As the new format of the Tanach class involves a narrative format rather than the discussion format which we used to use, there is a lot more material crammed into each session. I will try to summarize in the e-mail, but I will end up omitting substantial portions of the class as it is given in Shul.
This week we learned about the life of Baruch ben Neryah.
Baruch ben Neryah began to learn at a young age from the prophet, Yirmiyah. He displayed considerable precociousness, according to a Midrash (Otzar Midrashim, pg. 35) which describes him learning Sefer Vayikra in a single day, before he had turned five years old. (See that Midrash for an interesting comparison of Baruch ben Neryah and another important person, Ben Sira.)
Baruch became Yirmiyahu's assistant and scribe in the years leading up to the destruction of the first Beis haMikdash. He first appears in Tanach in Yirmiyahu 32, in a story which has deep meaning. HaShem told Yirmiyah that his cousin, Chanamel, would come to him to sell a family field; Yirmiyah was to redeem the field, and Baruch was to save the legal document. Yirmiyah asked Gd what purpose there would be in doing this, given that HaShem was giving the Jews, and Israel, over to the Babylonians. HaShem responded that He was going to bring us back to the land, and this act of purchasing the field and saving the document would symbolize the hope for return. As we'll see later, this story would have great meaning in Baruch's life.
Baruch also played a key role in a showdown between Yirmiyah and the Jewish king, Yehoyakim (Yirmiyahu 36). HaShem told Yirmiyah to record a series of prophecies, which became the core of the book of Eichah (Lamentations). The scroll was to be read in public, in the Beis haMikdash, on a fast day. Baruch took the scroll and performed the public reading, and the people listened to him. The audience included members of the king's court, and the scroll was brought back to Yehoyakim. When Yehoyakim heard it, he had the scroll torn up and burned.
The Gemara (Moed Katan 26a) records Yehoyakim's reaction to the scroll. Yehoyakim was not troubled by the description of destruction and desolation; he responded to each line, "I will still be the king!" It was only when the prophecy predicted that the Jewish king would be deposed, and the other nations would take over, that Yehoyakim had the scroll torn up and burned.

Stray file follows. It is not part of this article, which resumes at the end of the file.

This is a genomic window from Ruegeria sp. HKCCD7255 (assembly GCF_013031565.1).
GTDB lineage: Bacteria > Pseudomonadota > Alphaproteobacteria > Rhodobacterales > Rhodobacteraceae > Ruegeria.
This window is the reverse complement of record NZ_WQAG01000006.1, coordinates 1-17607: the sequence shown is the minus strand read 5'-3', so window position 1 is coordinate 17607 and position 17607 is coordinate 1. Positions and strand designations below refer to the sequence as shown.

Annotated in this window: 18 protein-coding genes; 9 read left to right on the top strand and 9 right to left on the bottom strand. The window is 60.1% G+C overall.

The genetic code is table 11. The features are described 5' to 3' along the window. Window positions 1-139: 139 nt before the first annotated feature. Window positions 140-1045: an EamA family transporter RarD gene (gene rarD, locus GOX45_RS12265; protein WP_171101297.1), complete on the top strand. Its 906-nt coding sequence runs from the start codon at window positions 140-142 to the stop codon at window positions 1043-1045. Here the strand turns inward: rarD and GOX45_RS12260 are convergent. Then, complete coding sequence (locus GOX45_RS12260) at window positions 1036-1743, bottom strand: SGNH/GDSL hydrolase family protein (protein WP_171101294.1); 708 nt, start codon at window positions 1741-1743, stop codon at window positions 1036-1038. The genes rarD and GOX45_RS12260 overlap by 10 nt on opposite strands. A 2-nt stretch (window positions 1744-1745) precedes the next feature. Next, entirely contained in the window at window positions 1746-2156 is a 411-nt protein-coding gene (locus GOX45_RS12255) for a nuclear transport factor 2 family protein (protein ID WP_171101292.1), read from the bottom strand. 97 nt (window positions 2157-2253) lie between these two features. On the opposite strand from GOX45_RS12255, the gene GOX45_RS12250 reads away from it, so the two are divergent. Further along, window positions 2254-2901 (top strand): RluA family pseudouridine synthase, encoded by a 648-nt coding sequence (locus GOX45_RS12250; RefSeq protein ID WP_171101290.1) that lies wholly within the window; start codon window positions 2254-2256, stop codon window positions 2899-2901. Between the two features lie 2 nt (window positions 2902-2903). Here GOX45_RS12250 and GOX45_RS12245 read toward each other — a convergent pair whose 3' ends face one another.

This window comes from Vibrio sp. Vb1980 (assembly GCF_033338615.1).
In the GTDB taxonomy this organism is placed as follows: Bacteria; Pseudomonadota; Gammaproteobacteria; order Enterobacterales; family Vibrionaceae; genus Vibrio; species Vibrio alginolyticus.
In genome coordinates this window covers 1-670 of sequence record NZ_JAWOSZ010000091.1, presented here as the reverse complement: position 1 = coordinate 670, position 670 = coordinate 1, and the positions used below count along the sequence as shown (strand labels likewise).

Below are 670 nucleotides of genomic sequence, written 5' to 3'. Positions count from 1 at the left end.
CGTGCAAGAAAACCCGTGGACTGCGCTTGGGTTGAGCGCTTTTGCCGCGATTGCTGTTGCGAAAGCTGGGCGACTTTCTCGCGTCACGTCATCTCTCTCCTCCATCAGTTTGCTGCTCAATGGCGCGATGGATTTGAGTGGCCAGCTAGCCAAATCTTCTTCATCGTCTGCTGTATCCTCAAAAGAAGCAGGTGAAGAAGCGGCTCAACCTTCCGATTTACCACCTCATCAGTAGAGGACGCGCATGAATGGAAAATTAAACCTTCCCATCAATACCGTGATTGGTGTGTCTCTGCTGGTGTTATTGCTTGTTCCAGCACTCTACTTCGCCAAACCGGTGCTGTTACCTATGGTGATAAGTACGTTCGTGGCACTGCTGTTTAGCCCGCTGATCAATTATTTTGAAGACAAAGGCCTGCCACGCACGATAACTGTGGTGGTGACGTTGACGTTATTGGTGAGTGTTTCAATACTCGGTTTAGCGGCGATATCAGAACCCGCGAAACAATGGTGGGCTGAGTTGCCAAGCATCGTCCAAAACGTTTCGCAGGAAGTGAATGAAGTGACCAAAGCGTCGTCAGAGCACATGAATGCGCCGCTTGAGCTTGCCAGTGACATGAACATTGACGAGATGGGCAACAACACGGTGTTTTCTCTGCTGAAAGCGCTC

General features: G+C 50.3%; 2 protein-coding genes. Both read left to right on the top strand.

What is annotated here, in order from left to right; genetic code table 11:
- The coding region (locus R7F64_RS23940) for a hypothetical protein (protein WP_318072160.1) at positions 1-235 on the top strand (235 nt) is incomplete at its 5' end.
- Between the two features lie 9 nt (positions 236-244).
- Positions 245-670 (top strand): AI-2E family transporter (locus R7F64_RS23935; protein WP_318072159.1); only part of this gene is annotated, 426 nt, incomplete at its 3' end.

Baruch ben Neryah was something of a political figure, too. In Yirmiyahu 42, Yirmiyahu warned the Jews not to flee to Egypt before the invading Babylonians. One group responded that Yirmiyahu was presenting false prophecy, and that the mastermind behind this was actually Baruch ben Neryah. They claimed that Baruch was an agent of the Babylonians.
In the end, Baruch went to Bavel, with Yirmiyahu. Baruch became a spiritual leader, as a prophet (Megillah 15a) and a political leader as a member of the Babylonian king's court (Sifri Bamidbar 99). He was recognized as an authority; he sat on the court which decided when to add a month to the Jewish calendar (Yerushalmi Sanhedrin 1:2). Baruch was known as someone whose deeds marked him as an outstanding person (Sifri Bamidbar 99, and other Midrashim).
Baruch lived a life of personal struggle, to a certain extent. Yirmiyahu 45 records a cryptic message from Gd to Baruch. Gd accuses Baruch of seeking glory for himself, and Gd says that he should be happy that he has his life, at a time when HaShem is uprooting so much. The Midrash (Mechilta deR' Yishmael on Parshas Bo) says that Baruch was upset that, to that point, he had not received personal prophecy. He compared himself to Elisha, and others who served prophets and then became prophets, themselves. HaShem responded that he should not be complaining thus.
Ultimately, as we mentioned above, Baruch did gain prophecy in Bavel.
Baruch never made it back to Israel, although he did live long enough to see the rebuilding of the Beis haMikdash. When the time actually came, Baruch was too old to make the trip (Shir haShirim Rabbah 5:1). Baruch trained Ezra, who became the leader of the Jews in Israel after Baruch died. Ezra stalled his own trip to Israel for seven years, to learn by Baruch, rather than lead the Jews.
The studying which Ezra did by Baruch was important enough to override his duty as a leader of the Jewish people. I think this goes back to the story of Yirmiyahu and his field, in Anasos. HaShem told Yirmiyahu that Baruch would hold the document for the sale, and with it he would hold the hopes of the Jewish people. Baruch held the learning which he had accumulated by Yirmiyahu, and he passed it along to Ezra for the rebuilding of the second Beis haMikdash. This enabled the returning Jews to have a connection back to the first Beis haMikdash; Yirmiyahu led directly into Ezra, via the link of Baruch ben Neryah.